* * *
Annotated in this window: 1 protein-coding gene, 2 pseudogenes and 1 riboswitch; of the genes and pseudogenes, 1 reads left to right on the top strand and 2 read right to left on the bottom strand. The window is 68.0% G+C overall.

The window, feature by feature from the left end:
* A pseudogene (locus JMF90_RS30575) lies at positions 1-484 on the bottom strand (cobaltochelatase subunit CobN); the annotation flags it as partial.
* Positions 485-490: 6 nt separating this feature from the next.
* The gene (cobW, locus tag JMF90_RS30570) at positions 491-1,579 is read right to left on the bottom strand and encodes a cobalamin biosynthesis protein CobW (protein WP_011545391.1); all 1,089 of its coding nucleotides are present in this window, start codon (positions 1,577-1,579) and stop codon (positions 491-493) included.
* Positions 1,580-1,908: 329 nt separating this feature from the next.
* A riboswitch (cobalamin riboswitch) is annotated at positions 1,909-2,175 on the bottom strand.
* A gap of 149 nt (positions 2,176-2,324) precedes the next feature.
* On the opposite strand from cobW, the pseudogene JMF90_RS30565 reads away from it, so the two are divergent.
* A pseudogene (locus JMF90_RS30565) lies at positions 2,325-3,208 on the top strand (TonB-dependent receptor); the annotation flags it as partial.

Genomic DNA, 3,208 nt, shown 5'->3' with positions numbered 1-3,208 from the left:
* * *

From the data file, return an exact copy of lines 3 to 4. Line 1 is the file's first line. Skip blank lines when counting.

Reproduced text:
* A pseudogene (locus JMF90_RS30575) lies at positions 1-484 on the bottom strand (cobaltochelatase subunit CobN); the annotation flags it as partial.
* Positions 485-490: 6 nt separating this feature from the next.